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johnnyboy

OpenGL beginner question/re: win95/98/etc openGL 'distribution'

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Hi... This might sound like a silly question, but don''t really now. How is OpenGL ''distributed'' on Windows machines? Specifically, Win95/98/NT/XP/2000, etc? Specifically -- what file(s) do I need to distribute with any software I write using OpenGL, to make sure my program will work? (DLL''s, .ocx''s, etc?) I was surprised -- I simply started using visual c++ 6.0, and open GL just seemed to work. Is OpenGL distributed on windows machines by default? Or was it because of my visual C++ install, & there is something I need on a ''clean'' machine? Also... what versions of windows would it work for? I can''t really seem to find any definite documentation on how OpenGL is distributed/making sure it is running, etc on windows ___ machines... Thanks!

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The OpenGL subsystem consists of two parts. First part is the generic GL dispatching library (opengl32.dll), which comes with Windows by default (even though in a very outdated version). From W95 OSR2 upwards, I believe. The second part is the OpenGL ICD, which connects to opengl32.dll. This one comes as part of the graphics driver, ie. nVidia''s Forceware, ATI''s Catalyst, etc.

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ok, thanks... so -- does that mean I need to redistribute
that at all (the opengl32.dll) -- or how do I ''know'' whether
my version of opengl software will work ok on a particular
system?

(i.e., is it like directx, where you have dx version 4,5,6,7,8,
etc -- and a software using say version 8 of dx, won''t work
on a system using dx version 5?) -- if so, how would I ''install''
the latest openGL, or could I simply use the DLL that I write my software with, and assume that overwriting the existing dll (obviously checking version info) -- will be ok/not cause any other apps to crash?

thanks!

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You don''t need to distribute anything. If you want your users to have good graphics performance, tho, you should exhort them to install the latest drivers for their video card. (this is especially true if you''re using bleeding-edge opengl extensions in your code.)


"Sneftel is correct, if rather vulgar." --Flarelocke

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Infact, you shouldnt distribute anything, overwriting the end users opengl32.dll with your own can cause huge amounts of problems (also, i dont belive you have the right to distribute it from a legal stand point, but thats a side consideration)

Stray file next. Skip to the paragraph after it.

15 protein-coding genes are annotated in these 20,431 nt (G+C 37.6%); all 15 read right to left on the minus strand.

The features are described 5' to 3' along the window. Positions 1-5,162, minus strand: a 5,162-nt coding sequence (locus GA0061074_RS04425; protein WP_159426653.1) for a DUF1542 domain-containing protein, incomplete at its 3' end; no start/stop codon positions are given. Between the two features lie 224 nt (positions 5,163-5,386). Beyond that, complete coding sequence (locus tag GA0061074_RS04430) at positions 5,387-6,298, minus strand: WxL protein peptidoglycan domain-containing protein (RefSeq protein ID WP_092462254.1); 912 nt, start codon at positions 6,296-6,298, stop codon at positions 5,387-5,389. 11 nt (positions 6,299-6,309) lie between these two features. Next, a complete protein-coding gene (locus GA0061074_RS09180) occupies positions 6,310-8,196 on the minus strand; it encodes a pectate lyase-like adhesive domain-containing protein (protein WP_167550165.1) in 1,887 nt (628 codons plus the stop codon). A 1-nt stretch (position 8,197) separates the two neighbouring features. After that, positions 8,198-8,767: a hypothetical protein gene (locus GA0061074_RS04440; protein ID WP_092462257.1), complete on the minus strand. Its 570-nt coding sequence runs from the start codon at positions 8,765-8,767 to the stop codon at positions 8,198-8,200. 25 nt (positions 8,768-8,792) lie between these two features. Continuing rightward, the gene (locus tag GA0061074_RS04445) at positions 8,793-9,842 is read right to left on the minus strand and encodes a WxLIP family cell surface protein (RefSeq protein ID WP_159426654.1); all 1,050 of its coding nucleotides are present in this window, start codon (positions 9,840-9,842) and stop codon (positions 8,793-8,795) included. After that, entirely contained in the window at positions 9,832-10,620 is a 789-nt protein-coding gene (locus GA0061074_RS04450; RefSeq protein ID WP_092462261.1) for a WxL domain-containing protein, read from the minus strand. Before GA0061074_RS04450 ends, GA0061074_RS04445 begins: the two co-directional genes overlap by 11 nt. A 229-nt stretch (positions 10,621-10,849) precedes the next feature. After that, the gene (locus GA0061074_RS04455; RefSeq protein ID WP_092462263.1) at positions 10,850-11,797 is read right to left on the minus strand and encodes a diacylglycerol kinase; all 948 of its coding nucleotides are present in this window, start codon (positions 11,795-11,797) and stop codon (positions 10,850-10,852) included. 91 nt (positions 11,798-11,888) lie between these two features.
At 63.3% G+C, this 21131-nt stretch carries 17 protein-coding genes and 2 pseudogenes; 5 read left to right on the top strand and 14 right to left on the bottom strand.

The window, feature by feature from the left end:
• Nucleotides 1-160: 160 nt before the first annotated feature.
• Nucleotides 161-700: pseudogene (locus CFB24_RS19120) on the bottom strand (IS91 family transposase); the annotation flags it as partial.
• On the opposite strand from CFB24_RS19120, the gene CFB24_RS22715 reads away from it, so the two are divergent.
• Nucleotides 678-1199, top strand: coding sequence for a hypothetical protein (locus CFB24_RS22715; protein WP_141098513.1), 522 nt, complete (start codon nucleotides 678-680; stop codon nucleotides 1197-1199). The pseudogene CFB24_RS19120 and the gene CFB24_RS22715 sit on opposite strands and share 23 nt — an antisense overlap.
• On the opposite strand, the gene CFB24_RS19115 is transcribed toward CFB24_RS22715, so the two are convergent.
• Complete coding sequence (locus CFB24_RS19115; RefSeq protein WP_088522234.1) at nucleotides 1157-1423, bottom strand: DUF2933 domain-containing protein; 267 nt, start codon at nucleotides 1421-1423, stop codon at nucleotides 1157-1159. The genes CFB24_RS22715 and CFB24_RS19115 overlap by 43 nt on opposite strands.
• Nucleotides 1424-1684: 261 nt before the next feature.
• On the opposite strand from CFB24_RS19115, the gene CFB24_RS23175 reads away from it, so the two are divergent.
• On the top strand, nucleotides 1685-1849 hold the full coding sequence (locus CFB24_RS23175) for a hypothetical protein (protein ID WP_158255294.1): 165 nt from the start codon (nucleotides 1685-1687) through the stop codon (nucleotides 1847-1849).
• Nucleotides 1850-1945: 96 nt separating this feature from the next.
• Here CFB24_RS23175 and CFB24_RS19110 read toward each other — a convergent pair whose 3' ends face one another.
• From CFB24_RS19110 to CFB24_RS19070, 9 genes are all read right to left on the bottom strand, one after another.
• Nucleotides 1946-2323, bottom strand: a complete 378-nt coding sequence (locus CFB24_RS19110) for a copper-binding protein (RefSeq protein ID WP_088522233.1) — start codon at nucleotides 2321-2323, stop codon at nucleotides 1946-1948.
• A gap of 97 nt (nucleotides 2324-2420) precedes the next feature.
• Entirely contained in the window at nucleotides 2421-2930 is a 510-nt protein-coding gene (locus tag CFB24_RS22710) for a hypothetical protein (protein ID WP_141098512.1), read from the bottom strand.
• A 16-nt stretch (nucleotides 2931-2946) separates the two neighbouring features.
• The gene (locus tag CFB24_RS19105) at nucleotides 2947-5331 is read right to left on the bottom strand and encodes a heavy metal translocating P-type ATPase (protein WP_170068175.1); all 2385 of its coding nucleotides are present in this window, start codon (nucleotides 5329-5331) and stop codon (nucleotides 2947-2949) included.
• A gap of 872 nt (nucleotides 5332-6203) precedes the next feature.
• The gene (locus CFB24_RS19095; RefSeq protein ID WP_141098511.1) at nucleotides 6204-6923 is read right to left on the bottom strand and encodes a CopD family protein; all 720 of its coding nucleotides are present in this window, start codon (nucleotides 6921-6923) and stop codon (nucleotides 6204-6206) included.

As Sneftel says, just tell the user to make sure they have an upto date driver installed and they will have the latest version of OpenGL installed for their graphics card

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thanks for the replies...

only question I have then is -- how do you know whether
the current version of OpenGL ''supports'' a certain set
of commands?

I.e., I wouldn''t want to write an app using the latest
and greatest technology (say on a brand spanking new version
of windows), only to find that some commands weren''t supported.

Or -- am I thinking from an incorrect mindset -- in that I
just won''t run into those problems? (I.e., either OpenGL
has not been modified/language circa 1995 when Win95
introduced, and the only new changes have been faster/better
optimization -- or -- any new functions are in some kind of ''OpenGL extensions'' that I would know I would need to distribute?)

thx very much!

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When your program starts up, typically you would check for the presence of the extension in the particular Graphics Card / driver that is being used - I won''t go into details, but there should be plenty of info on how to do this floating around on this website.

Generally, if you are using an extension in your program, you can:
- Warn the user and exit the program
- Implement the same method in a different way
- Do something else

The extensions would be implemented by the driver for the video card, so you won''t have to distribute anything to get them working...

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